A Pega Maker is not a full-time low-code developer. They are not part of the IT organization or involved in scrum teams. Although they may eventually decide that they like low-code development so much that they want to make a career out of it, most Makers are simply looking to increase their effectiveness in their current role, whether that be in marketing, sales, operations, HR, or someplace else.
There is one exception to this rule. There are some cases in which a professional developer might ALSO serve as a Maker, if the applications that they are developing are outside of an official IT project and are designed to improve their team’s effectiveness. In this case, a professional developer is building low-code applications as if they were a Maker, even though they are also working on approved IT projects in the role of a professional developer.
(b) who creates and maintains new applications for their own use, either by themselves or as part of a work group
A Maker realizes the value of the applications they create. They are not creating applications for other people unless those other people are members of the same work group and are realizing the value of Maker-developed applications alongside the Maker themselves.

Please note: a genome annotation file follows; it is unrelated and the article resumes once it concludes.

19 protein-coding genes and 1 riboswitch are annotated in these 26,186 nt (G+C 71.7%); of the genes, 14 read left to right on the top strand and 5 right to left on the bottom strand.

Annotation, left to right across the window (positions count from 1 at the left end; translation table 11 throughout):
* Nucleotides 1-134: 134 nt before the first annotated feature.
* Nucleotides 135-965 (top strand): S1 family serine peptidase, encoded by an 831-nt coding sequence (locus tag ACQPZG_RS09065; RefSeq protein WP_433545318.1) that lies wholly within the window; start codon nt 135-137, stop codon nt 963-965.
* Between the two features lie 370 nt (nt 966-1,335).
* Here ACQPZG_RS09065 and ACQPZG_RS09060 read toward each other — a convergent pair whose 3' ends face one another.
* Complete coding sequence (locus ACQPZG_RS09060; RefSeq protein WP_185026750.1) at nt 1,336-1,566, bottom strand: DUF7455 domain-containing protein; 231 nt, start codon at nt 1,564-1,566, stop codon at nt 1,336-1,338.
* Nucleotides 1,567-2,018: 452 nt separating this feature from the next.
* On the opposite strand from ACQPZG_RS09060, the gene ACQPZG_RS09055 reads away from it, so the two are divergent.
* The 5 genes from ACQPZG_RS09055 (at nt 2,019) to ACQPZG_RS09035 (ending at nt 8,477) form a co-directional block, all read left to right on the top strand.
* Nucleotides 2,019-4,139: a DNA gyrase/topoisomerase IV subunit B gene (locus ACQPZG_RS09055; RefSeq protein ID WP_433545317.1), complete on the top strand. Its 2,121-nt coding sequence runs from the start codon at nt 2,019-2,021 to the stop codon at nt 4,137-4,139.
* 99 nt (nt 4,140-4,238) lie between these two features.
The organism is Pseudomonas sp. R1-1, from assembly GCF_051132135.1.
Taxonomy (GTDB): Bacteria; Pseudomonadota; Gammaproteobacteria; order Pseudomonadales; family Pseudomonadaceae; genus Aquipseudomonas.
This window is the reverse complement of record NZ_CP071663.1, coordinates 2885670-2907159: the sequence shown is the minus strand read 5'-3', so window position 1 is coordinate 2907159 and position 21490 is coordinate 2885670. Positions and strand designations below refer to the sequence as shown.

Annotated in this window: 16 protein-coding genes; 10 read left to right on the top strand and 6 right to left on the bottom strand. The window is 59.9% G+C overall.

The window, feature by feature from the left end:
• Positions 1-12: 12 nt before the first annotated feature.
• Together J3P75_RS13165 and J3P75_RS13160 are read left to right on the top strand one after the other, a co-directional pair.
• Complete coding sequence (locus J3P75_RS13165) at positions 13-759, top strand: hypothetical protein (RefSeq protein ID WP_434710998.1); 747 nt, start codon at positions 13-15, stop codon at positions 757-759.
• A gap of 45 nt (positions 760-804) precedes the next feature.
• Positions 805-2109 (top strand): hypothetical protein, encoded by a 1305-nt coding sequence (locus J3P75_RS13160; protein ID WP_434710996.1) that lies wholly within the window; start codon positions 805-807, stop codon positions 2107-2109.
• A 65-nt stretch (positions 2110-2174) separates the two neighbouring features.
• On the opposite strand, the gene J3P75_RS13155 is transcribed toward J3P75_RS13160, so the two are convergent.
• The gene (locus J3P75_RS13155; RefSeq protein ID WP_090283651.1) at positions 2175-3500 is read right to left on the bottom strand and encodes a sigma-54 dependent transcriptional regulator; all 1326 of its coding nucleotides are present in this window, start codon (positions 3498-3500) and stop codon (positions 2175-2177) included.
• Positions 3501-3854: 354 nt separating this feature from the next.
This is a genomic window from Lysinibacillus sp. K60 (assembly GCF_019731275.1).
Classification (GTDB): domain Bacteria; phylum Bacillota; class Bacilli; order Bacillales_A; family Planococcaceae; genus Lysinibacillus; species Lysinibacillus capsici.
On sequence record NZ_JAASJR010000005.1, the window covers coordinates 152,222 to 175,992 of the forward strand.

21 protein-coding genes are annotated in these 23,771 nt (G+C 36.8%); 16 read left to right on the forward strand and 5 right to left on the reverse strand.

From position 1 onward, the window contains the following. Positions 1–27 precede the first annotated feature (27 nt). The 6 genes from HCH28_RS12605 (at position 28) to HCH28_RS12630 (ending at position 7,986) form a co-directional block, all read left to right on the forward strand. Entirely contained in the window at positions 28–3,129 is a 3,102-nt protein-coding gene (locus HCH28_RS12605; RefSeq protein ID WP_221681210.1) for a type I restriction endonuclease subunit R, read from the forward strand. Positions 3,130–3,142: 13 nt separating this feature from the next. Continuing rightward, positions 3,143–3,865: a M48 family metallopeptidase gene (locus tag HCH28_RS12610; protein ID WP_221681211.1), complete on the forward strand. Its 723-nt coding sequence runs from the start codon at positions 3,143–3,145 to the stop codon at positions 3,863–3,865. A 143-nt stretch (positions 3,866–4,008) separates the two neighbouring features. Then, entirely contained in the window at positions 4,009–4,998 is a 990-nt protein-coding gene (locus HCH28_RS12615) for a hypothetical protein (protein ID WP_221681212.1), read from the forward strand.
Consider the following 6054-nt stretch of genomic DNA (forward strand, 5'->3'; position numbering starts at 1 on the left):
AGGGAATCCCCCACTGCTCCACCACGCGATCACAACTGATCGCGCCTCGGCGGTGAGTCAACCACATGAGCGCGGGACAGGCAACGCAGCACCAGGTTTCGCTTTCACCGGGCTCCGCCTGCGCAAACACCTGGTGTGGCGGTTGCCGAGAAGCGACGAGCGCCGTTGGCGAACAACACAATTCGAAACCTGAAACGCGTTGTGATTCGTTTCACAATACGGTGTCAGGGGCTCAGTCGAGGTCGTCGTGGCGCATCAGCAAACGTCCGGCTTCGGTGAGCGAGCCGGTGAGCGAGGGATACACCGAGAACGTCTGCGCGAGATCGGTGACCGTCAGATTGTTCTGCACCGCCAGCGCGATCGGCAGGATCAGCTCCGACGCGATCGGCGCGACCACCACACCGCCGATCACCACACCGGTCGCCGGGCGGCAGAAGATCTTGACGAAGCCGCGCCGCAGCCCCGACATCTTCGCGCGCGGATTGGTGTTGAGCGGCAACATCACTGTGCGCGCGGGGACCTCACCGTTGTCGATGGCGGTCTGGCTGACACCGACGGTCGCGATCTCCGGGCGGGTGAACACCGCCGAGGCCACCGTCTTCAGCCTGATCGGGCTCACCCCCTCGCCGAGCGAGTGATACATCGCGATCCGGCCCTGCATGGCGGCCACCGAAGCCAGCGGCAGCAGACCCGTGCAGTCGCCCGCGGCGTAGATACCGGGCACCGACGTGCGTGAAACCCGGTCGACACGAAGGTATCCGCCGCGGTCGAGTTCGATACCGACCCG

It’s also important to note that a citizen developer doesn’t just create applications but is also responsible for release management and ongoing maintenance. At some point a Maker-developed app might grow in complexity and criticality such that it makes sense to transition ownership of the application to Enterprise IT, but until that time it is the maker themselves who carries responsibility for application roadmap, bug fixes, etc. This is just one of many reasons that Low-code Factory programs make so much sense, because they allow applications to proliferate without significantly increasing IT burden.
(c) using low-code development environments sanctioned and supported by corporate IT
If you are a non-IT stakeholder creating applications for yourself and your workgroup, but are using tools that are not fully sanctioned and governed by enterprise IT, you may be a citizen developer in Gartner's sense, but you are NOT a Pega Maker.